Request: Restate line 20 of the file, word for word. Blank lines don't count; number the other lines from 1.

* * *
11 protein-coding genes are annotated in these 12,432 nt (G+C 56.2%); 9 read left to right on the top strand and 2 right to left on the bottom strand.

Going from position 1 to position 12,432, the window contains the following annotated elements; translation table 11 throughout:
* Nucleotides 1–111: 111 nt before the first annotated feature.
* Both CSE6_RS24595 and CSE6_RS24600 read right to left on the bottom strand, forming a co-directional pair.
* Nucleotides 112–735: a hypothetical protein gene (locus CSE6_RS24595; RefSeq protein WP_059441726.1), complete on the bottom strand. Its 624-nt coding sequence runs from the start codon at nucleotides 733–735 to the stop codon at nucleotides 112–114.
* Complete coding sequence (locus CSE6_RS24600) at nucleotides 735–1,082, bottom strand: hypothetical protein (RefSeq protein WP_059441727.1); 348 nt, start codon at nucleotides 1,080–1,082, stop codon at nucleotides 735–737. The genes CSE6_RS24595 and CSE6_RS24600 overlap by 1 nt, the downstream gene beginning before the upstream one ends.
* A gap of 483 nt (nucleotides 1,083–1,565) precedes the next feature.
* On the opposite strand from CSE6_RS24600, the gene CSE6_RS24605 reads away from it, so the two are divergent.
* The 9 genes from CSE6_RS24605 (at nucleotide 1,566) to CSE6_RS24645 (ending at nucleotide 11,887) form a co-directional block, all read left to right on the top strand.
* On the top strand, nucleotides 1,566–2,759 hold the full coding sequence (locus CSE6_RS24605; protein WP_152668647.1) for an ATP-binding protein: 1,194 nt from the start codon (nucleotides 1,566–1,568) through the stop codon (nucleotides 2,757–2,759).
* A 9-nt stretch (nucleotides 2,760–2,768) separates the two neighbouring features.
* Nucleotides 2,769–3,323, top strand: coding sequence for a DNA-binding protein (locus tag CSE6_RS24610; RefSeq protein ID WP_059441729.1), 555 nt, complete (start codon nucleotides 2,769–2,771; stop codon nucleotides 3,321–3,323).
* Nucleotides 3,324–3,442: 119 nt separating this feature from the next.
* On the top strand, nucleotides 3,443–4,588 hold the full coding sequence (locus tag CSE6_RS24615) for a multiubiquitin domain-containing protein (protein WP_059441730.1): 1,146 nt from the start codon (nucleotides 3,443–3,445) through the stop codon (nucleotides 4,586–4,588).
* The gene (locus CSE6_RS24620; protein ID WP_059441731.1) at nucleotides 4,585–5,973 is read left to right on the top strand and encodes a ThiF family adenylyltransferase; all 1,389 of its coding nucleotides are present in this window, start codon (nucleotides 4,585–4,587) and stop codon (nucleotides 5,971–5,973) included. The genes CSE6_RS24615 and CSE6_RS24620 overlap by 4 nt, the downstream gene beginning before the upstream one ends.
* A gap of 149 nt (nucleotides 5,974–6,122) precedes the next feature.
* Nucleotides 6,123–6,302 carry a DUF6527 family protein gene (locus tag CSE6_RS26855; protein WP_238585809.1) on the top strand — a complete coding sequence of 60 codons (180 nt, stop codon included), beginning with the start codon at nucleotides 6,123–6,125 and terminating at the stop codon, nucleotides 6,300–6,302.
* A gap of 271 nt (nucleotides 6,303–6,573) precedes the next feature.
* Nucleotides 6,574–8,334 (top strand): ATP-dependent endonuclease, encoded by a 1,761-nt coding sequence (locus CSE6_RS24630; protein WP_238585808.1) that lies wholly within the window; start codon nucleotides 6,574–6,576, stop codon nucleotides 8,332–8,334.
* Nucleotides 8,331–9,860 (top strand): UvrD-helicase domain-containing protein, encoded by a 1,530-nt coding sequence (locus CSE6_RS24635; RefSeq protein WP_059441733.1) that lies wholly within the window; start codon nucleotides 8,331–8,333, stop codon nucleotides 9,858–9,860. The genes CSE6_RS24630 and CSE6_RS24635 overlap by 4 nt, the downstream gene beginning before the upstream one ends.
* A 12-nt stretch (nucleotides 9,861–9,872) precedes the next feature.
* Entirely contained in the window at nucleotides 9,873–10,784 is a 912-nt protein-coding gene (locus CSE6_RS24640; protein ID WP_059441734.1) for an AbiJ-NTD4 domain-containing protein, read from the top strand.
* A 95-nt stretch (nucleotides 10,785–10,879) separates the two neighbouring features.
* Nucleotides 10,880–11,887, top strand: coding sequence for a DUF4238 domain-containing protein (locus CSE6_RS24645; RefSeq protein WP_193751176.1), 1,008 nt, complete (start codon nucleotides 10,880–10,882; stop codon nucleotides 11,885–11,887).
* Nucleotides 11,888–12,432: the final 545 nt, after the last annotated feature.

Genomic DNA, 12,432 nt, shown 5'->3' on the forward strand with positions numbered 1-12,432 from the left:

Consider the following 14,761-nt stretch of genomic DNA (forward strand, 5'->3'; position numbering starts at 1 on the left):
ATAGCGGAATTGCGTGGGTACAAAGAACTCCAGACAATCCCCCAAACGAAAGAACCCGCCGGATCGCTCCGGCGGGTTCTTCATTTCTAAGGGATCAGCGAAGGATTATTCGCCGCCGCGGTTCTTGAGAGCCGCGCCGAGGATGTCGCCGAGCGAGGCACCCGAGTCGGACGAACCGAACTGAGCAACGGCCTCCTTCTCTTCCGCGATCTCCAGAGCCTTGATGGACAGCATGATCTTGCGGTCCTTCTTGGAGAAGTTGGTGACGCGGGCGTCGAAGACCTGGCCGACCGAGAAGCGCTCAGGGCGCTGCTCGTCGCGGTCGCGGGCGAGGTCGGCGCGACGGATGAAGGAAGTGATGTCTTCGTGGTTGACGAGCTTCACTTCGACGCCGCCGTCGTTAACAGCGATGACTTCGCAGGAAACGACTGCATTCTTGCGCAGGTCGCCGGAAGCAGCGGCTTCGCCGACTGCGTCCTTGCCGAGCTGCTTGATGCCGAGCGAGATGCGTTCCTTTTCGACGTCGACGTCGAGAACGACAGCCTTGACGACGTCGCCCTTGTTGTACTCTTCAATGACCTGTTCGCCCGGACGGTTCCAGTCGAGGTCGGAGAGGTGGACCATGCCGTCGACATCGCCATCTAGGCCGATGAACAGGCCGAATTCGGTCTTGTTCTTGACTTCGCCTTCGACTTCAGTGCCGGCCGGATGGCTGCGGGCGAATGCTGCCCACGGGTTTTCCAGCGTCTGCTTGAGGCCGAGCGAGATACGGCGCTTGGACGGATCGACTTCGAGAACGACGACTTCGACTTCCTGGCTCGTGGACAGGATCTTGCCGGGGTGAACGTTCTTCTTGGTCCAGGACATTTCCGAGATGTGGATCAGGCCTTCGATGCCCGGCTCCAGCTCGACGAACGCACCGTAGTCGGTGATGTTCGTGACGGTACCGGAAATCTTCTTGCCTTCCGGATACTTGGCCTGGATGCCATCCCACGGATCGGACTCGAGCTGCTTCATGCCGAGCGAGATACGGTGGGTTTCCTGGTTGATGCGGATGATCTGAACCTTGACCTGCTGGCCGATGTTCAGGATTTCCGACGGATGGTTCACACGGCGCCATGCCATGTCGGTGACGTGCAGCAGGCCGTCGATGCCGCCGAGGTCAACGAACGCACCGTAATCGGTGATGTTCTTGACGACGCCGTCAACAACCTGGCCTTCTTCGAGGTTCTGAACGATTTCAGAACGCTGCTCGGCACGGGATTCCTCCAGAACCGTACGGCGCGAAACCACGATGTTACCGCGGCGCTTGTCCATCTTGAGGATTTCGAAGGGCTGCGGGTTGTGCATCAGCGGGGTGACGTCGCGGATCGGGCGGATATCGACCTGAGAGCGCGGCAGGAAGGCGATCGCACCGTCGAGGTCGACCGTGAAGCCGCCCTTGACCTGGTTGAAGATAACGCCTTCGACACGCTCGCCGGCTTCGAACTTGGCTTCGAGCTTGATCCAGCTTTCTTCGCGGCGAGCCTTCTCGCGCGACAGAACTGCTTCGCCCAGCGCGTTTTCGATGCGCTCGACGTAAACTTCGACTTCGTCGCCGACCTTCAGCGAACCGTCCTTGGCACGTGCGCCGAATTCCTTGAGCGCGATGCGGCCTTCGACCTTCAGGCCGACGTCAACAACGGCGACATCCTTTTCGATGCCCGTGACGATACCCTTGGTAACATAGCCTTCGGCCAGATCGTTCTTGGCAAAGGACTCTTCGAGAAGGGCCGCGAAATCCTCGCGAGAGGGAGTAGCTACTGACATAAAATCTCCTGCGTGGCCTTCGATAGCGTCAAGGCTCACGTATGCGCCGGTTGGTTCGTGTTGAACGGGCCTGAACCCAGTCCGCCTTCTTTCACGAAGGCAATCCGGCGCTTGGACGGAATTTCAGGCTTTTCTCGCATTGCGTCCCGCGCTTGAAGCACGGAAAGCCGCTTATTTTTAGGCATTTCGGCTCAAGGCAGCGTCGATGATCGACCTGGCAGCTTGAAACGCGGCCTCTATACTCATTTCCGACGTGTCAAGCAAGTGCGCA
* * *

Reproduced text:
* Nucleotides 8,331–9,860 (top strand): UvrD-helicase domain-containing protein, encoded by a 1,530-nt coding sequence (locus CSE6_RS24635; RefSeq protein WP_059441733.1) that lies wholly within the window; start codon nucleotides 8,331–8,333, stop codon nucleotides 9,858–9,860. The genes CSE6_RS24630 and CSE6_RS24635 overlap by 4 nt, the downstream gene beginning before the upstream one ends.